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CT & Federal Laws Regarding the Electronic Transaction Act 

DeChello Law Firm LLC Dec. 7, 2022

Businessman Manager Using Stylus Pen Signing Electronic DocumentIn today’s world, many individuals and businesses have switched from traditional, paper-and-ink documents to digital versions. Electronic contracts and electronic signatures are widely used in both the business and real estate worlds. While e-contracts and e-signatures are so common, many people do not understand the federal and state laws regarding the Electronic Transaction Act, which governs transactions in electronic commerce.  

At DeChello Law Firm LLC, our skilled attorneys represent individuals and entities in business and real estate transactions in North Haven, Connecticut, and throughout New Haven County. We assist clients with all contact and transaction matters, including e-contracts and e-signatures. 

Are E-Contracts/E-Signatures Valid?  

The short answer is, “Yes, e-contracts and e-signatures are valid” thanks to the Electronic Transaction Act, which granted electronic contracts the same legal status as paper-and-ink contacts.  

  • An electronic contract (e-contract) is an agreement created between two or more parties and signed electronically. When creating an e-contract, no paper or ink is used.  

  • An electronic signature (e-signature) is an electronic expression of a person’s willingness to enter into a contract or agree to the terms of a particular document.  

Is an e-signature to sign a contract valid? Yes. However, as with traditional, handwritten signatures, e-signatures are not valid if either party does not intend to adopt the terms associated with the signature. To be valid, the e-signature must be directly associated with the record being signed. In addition, e-signatures are valid as long as specific disclosures are made to the parties who intend to use their electronic signatures.   

E-signatures can take many forms, including clicking on the “Agree” or “Accept” button, typing one’s name, or pasting a scanned version of one’s signature into the signature area.  

Electronic Transaction Act  

The Uniform Electronic Transaction Act, which is commonly referred to as UETA, was adopted by nearly every state in the U.S. Congress passed the UETA in 1999. The UETA gives electronic contracts (e-contracts) and electronic signatures (e-signatures) the same legal effect as traditional paper-and-ink contracts and signatures.  

The subsequent year, in 2020, Electronic Signatures in Global and National Commerce Act – the so-called ESIGN Act – was passed as a federal regulation to resolve disputes regarding the validity of e-signatures. The ESIGN Act requires states to have laws in place that would validate electronic signatures.  

Connecticut is one of many states that passed the Electronic Transaction Act and adopted laws that validate e-contracts and e-signatures.  

Are E-Signatures Legally Binding Outside of the U.S.?  

Electronic signatures are not legally binding in all countries. Whether or not an e-signature is valid depends on the country. Each year, an ever-increasing number of countries adopt laws that recognize the legal status of electronic contracts and signatures and govern their use – similar to the Electronic Transaction Act in the U.S.  

Which Documents Cannot Be E-Signed?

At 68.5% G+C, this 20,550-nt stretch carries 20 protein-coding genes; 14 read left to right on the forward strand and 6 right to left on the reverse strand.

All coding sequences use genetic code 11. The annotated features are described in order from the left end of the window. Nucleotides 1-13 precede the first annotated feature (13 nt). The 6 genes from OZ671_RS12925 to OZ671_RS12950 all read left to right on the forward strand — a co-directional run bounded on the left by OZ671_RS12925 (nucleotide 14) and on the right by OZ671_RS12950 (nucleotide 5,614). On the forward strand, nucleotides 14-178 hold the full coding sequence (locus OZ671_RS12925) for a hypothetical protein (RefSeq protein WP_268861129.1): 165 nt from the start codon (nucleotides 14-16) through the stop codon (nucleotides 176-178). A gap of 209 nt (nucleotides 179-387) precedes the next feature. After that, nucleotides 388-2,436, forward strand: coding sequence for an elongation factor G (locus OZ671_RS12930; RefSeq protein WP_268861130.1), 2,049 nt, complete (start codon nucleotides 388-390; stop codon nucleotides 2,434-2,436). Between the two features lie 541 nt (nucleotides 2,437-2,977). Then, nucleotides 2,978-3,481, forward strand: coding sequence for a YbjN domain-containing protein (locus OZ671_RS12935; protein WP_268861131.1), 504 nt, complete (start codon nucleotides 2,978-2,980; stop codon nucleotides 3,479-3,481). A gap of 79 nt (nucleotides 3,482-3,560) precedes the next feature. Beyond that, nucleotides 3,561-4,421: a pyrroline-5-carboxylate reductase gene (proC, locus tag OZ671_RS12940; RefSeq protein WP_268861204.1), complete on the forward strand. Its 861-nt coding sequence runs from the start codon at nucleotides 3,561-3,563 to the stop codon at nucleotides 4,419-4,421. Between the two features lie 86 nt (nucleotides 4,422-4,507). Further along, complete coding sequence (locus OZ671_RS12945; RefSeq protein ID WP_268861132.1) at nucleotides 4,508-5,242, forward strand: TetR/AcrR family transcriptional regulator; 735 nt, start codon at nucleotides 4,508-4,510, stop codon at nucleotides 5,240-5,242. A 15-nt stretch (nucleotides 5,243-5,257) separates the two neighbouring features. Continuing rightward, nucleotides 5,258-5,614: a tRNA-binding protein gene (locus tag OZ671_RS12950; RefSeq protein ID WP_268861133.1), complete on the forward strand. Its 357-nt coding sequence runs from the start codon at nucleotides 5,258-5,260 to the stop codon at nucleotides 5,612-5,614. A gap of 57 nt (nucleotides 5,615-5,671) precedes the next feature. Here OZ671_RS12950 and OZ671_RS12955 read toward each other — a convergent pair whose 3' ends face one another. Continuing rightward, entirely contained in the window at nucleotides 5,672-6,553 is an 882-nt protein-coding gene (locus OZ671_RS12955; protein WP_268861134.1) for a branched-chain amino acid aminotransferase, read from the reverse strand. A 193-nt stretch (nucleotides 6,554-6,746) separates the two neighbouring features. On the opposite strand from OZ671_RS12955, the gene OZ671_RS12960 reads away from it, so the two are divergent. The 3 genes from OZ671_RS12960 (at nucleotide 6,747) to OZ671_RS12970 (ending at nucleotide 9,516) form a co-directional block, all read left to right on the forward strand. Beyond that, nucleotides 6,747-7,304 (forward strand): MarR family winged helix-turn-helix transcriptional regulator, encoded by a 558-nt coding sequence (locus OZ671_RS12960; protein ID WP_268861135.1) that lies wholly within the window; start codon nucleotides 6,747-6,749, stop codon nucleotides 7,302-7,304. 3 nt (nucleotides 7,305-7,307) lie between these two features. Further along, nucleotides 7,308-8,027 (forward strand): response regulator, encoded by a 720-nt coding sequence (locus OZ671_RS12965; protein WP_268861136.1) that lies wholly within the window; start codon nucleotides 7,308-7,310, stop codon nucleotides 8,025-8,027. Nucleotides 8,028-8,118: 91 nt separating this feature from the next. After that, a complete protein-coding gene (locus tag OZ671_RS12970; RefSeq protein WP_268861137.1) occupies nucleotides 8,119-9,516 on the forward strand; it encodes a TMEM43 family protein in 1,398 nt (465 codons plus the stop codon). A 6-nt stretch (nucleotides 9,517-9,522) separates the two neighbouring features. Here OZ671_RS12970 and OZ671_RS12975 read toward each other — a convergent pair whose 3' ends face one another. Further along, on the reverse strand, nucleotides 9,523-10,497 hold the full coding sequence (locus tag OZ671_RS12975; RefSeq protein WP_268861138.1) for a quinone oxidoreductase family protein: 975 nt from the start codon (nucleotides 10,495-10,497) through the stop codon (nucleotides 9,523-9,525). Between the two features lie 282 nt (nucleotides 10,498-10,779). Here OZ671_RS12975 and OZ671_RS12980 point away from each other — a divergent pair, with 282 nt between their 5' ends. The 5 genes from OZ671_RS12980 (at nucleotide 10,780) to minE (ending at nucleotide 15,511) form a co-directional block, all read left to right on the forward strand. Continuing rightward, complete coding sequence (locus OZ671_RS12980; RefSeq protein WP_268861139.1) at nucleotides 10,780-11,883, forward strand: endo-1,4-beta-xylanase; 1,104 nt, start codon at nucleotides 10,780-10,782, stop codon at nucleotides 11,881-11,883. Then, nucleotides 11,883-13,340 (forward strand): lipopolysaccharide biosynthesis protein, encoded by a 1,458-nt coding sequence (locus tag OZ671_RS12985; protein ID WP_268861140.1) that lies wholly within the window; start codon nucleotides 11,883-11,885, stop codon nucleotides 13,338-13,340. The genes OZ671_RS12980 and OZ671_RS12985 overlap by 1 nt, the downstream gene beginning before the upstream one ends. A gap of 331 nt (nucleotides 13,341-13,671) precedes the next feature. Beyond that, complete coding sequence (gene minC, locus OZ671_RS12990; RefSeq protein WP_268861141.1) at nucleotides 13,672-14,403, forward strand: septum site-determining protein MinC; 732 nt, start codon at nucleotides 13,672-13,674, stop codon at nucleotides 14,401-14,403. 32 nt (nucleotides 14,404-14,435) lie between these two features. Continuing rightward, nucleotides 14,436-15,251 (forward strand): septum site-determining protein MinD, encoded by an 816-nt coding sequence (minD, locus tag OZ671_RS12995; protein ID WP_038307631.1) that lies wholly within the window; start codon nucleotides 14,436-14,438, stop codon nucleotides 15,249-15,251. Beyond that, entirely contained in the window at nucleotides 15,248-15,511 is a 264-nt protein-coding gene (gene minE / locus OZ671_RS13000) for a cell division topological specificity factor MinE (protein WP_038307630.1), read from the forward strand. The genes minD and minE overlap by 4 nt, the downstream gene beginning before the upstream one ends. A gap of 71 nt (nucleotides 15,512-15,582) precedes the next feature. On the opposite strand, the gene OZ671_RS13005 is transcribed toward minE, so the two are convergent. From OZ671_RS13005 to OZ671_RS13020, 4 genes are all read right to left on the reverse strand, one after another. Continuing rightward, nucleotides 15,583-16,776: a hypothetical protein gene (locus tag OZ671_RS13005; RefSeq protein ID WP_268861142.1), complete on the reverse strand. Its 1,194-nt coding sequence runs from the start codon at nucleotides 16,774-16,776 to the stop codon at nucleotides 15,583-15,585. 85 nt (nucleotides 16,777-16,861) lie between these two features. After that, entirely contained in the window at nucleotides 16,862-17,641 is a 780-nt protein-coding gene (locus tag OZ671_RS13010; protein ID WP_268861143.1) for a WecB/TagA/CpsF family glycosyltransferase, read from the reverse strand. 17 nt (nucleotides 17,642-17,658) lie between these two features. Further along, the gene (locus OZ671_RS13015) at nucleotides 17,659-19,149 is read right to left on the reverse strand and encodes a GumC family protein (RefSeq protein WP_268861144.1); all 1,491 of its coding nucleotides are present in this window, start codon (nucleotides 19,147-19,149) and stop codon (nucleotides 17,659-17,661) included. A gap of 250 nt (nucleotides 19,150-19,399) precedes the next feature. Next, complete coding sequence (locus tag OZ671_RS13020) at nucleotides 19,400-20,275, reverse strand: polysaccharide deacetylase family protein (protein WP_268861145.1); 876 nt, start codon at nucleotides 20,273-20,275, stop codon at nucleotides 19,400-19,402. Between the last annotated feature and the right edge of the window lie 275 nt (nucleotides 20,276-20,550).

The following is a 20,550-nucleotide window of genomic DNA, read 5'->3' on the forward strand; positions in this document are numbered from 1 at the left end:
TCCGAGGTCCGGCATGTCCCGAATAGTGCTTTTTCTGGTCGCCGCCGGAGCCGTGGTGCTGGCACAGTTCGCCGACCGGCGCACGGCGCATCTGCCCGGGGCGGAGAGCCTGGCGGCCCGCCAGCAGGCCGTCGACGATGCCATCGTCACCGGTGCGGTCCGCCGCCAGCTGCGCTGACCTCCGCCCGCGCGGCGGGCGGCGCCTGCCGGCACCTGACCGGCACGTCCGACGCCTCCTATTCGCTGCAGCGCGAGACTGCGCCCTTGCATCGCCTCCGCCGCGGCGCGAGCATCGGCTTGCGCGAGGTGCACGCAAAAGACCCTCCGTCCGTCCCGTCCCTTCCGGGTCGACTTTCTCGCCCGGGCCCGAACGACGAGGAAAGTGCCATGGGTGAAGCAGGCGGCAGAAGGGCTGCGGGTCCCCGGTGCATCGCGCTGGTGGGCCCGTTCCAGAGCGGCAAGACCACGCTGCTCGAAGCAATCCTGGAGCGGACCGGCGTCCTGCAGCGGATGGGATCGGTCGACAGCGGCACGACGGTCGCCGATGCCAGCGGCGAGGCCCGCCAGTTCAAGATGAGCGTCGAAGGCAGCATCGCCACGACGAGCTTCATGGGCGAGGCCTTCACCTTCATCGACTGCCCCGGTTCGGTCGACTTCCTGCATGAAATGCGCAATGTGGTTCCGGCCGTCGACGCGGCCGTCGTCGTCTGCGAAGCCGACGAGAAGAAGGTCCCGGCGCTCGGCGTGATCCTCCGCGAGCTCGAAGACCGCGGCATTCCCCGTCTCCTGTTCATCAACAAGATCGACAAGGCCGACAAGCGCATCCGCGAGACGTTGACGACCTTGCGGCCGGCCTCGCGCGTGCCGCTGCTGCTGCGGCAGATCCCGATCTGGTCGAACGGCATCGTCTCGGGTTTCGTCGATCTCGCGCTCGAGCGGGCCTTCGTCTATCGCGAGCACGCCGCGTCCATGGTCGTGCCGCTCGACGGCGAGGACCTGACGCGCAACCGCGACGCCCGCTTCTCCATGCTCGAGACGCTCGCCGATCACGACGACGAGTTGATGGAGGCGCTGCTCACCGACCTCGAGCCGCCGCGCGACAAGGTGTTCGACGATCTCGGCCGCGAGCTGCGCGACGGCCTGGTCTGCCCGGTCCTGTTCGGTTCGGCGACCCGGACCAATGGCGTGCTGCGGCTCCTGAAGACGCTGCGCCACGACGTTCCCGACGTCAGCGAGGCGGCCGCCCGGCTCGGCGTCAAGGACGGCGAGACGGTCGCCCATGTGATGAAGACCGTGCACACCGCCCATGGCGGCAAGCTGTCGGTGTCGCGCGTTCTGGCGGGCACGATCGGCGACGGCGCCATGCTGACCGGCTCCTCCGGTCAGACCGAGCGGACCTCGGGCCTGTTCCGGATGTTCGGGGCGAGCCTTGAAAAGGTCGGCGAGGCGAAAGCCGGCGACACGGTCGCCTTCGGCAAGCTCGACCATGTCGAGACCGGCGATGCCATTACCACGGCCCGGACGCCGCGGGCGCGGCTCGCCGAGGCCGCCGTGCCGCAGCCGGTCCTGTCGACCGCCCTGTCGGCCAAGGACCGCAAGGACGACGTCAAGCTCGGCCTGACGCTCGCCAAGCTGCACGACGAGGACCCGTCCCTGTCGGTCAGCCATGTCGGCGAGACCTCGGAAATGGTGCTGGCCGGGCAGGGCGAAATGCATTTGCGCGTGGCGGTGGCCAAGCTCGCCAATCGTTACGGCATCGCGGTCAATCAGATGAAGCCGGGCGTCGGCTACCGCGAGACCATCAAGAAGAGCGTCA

Even though e-contracts and e-signatures are widely used by individuals and businesses across the world, some legal documents cannot be e-signed. Examples of documents that must be signed traditionally – using paper and ink – include:  

  • Wills, testamentary trusts, and codicils 

  • Documents related to family law matters, including divorce 

  • Court documents, including court orders, pleadings, motions, and notices 

  • Notices of termination/cancellation of utility services 

  • Notices of termination/cancellation of life or health insurance benefits 

  • Notices of eviction, foreclosure, repossession, or default 

  • Notices of product recalls that affect safety or health 

  • Documents required for transportation of hazardous materials 

All of these documents are specifically excluded from the ESIGN Act. However, some state laws may allow e-signatures for some of these documents under certain circumstances, which is why you’ll need to consult with a knowledgeable attorney before considering e-signing one of the documents mentioned above.   

Requirements of an E-Contract/Signature  

There are many things to consider when creating an electronic contract because the tiniest mistake could invalidate the document. There are strict requirements that must be followed when drafting e-contracts. But what is required to make an e-contract valid? A valid e-contract must contain the following elements: 

  1. Offer. One party must exchange something of value for what the other party is willing to offer.  

  1. Consideration. This element refers to the benefit each party receives for entering into the contract.  

  1. Acceptance. Each party must accept the offer.  

  1. Intention. All parties to the contract must agree to create a valid agreement.  

  1. Capacity. All parties must have the legal capacity to sign the e-contract.  

When signing an e-contract, the parties can use any symbols, marks, or letters that show their willingness to enter into the contract. This is known as the e-signature.  

Experienced Guidance You Can Trust  

The federal and state laws regarding the Electronic Transaction Act and everything that has to do with e-contracts and e-signatures can be complicated. At DeChello Law Firm LLC, we help clients in the business and real estate worlds protect their rights when drafting/signing e-contracts and using e-signatures. Reach out to our office in North Haven, Connecticut, for the legal guidance you need.